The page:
Happy 4th of July weekend! For the holiday, I am posting some random facts interspersed with a few opinions from the perspective of one Maryland lawyer. I am blithely stealing this format from a number of authors, most notably John Eisenberg, who writes for the Baltimore Sun sports section.
Fact: There are more fatal car and truck accidents on July 4th than any other day of the year. An average of 161 people die in car and truck crashes nationally. The second worst day for crash deaths is July 3.
Opinion: If you do not need to be driving around this weekend, don’t. If you are out on the road, drive defensively and be extra vigilant for careless and drunk drivers.
Fact: On an average, there are more than 6 million car accidents on the roads of the United States annually.
Opinion: Poor drivers get into more car accidents where they are not at fault because they are less able to avoid a collision that a good driver might avoid.
Fact: About 40% of car accident fatalities occur because of a drunken driver.
Opinion: More severe penalties for drunk driving – particularly for habitual offenders – would reduce this number considerably.
Fact: According to the World Health Organization, 1.2 million people die from traffic injuries around the world each year.
Fact: Approximately 700,000 American soldiers have died during foreign wars in American history.
Fact: The car and truck accident death toll has historically been the highest in Southeast Asia, comprising around 30 percent of all global motor vehicle accident fatalities.
Fact: The lowest rate of death due to Motor Vehicle Accidents in the country is found in Massachusetts and New York with 8.8 per 100,000 people
Fact: Wyoming, with 34 people killed in traffic accidents per 100,000 residents, more than twice the national average, is the most dangerous state in the nation.
Fact: In contrast, there are 6 deaths per 100,000 people in England.
Opinion: If people in Wyoming drove more fuel efficient cars, the death rate in Wyoming from car accidents would be a great deal higher.
Opinion: As we all correctly fret over our energy consumption and our dependency on foreign oil, making cars more fuel efficient is invariably going to lead to more car accident and truck accident deaths in the United States.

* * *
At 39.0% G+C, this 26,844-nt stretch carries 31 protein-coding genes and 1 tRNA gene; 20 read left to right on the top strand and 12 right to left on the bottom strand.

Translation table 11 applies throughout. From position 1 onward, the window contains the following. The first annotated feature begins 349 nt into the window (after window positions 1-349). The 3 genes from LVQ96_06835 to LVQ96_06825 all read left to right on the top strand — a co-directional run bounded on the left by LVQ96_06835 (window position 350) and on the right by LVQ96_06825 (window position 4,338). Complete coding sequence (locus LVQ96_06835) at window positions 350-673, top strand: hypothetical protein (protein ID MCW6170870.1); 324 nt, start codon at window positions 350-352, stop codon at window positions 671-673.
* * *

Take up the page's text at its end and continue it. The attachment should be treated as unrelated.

Fact: Twenty-six out of 31 “red” states had a higher than the national average death rate from vehicle accidents. In contrast, 2 out of 20 “blue” states had a higher than average rate of death due to motor vehicle accidents.
Opinion: I think the red/blue state disparity is because of the higher number of miles logged in red states. If you remember those blue/red maps from Bush-Gore in 2000 or Bush-Kerry, the map of the country was overwhelmingly red even though both elections were close.
Fact: The Washington Post reports today that laws that set strict conditions before teenagers can get a license reduces fatal car crashes involving 16 year-old drivers by up to 21%.
Fact: Sixteen year-old drivers were involved in 957 fatal car accidents that killed 1,111 people in 2004.
Fact: There are approximately 1 million lawyers in the United States
Fact: The pass rate for new lawyers taking the bar in Maryland is 72%.
Fact: The pass rate for the Japanese bar exam is 2%.
Fact: Maryland plaintiffs prevailed in 83% of auto accident personal injury cases.
Fact: The average jury award in Maryland car accident personal injury cases was $11,277.
Opinion: Maryland’s jury verdicts are distorted by the defense lawyers from State Farm and Allstate, the two largest auto insurance providers in Maryland, who routinely “bump up” District Court claims to Circuit Court.
Opinion: Allowing defense lawyers in Maryland to bump up what are essentially small claims cases slows down the civil justice system, particuarly in Baltimore City.
Fact:: There are 32 Baltimore City judges.
Opinion: Most Baltimore City judges would prefer a higher amount in controversey in Baltimore City auto accident cases.
Fact: Plaintiffs prevailed in only 8% of medical malpractice cases in Maryland.
Fact: The average jury award in medical malpractice cases was $808,772.
Fact: T. Michael Preston, executive director of MedChi, the Maryland state doctors’ association, reports that the average paid medical malpractice claim in Maryland was $387,077 in 2003.
Fact: The tort system cost about $260 billion in 2004 in direct costs, which translates into $886 per person.
Fact: I wish everyone a happy and safe 4th of July weekend!